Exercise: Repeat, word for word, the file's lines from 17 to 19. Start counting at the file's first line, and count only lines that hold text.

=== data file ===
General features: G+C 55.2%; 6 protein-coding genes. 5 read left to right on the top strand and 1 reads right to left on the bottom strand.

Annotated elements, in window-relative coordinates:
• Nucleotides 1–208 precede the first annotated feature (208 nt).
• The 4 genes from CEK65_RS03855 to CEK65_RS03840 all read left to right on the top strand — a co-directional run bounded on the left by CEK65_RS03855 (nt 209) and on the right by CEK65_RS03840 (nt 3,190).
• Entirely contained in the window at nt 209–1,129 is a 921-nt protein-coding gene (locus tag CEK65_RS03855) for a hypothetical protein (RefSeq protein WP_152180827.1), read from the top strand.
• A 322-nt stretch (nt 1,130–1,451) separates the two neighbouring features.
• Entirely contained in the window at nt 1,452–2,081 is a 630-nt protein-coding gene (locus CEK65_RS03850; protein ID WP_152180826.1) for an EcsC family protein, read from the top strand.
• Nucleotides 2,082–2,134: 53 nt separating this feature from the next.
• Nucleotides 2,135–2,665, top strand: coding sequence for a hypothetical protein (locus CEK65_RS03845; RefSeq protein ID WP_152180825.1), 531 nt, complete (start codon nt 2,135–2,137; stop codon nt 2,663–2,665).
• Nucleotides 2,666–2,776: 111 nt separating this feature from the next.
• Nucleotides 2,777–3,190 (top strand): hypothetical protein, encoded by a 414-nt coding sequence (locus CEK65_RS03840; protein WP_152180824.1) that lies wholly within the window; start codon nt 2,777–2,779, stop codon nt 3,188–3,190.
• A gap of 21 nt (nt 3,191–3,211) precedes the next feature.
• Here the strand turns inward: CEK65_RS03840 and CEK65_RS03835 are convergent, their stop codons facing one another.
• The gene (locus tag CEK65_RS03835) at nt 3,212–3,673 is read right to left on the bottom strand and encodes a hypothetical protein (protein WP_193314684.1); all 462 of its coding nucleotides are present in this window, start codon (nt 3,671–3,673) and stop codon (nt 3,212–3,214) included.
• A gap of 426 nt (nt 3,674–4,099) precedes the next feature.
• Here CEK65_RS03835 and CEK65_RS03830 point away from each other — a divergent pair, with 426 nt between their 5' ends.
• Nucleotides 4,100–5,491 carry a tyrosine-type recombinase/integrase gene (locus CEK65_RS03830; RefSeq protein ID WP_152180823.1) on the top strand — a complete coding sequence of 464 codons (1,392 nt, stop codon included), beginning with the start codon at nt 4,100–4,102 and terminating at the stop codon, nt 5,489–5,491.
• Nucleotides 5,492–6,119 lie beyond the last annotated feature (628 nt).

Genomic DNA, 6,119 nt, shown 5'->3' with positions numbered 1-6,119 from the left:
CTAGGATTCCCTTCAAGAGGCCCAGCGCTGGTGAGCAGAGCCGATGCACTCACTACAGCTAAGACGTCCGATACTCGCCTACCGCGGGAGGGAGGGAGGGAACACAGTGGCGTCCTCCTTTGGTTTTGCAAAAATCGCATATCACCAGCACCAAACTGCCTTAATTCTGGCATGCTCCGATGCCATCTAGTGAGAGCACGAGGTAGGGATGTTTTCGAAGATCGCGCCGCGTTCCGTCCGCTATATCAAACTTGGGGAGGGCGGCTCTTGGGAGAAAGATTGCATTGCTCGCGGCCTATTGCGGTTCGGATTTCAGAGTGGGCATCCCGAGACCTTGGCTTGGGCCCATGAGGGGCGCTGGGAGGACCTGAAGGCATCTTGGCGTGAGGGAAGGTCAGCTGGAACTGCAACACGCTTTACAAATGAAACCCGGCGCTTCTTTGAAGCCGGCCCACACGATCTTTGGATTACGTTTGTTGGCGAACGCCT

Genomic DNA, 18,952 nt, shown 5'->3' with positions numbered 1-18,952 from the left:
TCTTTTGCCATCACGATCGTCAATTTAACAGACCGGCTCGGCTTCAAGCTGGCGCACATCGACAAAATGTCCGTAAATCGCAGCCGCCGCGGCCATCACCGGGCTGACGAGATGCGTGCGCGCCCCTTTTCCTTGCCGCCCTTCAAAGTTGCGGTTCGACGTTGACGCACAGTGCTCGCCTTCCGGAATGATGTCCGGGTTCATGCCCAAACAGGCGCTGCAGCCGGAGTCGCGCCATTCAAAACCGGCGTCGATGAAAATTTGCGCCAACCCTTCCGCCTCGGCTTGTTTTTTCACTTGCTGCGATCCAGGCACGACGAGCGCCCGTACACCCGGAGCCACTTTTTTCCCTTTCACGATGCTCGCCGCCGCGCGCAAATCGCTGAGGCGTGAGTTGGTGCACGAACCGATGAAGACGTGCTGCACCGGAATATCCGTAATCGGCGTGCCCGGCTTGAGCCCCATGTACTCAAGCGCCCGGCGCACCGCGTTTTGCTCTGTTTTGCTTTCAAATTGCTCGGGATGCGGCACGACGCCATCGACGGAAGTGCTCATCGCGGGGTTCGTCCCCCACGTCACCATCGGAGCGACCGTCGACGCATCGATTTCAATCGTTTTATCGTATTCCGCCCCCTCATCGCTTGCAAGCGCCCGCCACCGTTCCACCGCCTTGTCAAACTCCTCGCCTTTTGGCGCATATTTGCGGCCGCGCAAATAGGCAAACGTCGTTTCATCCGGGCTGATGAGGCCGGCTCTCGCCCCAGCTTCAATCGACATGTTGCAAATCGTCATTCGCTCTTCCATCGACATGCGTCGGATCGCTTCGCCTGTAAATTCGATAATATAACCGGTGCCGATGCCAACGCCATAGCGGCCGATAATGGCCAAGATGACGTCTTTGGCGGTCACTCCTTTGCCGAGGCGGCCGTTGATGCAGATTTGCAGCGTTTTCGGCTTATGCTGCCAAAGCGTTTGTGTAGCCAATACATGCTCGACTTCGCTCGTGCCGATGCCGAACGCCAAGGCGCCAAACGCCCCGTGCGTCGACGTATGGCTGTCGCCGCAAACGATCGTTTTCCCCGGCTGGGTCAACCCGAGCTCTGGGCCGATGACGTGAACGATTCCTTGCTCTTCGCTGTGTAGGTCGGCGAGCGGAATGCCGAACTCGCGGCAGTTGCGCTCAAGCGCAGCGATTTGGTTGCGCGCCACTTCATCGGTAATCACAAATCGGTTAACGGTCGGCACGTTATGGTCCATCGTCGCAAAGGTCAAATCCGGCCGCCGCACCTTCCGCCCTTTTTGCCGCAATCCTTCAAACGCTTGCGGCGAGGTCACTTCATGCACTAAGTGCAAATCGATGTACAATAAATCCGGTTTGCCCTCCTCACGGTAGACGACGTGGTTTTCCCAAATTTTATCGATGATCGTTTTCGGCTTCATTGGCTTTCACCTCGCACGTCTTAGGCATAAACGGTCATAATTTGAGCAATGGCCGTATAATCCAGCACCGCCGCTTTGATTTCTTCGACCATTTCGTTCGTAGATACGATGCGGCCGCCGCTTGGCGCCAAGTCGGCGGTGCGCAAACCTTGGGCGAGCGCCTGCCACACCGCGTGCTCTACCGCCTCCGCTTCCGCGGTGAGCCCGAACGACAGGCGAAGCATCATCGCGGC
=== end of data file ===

• Nucleotides 4,100–5,491 carry a tyrosine-type recombinase/integrase gene (locus CEK65_RS03830; RefSeq protein ID WP_152180823.1) on the top strand — a complete coding sequence of 464 codons (1,392 nt, stop codon included), beginning with the start codon at nt 4,100–4,102 and terminating at the stop codon, nt 5,489–5,491.
• Nucleotides 5,492–6,119 lie beyond the last annotated feature (628 nt).

Genomic DNA, 6,119 nt, shown 5'->3' with positions numbered 1-6,119 from the left: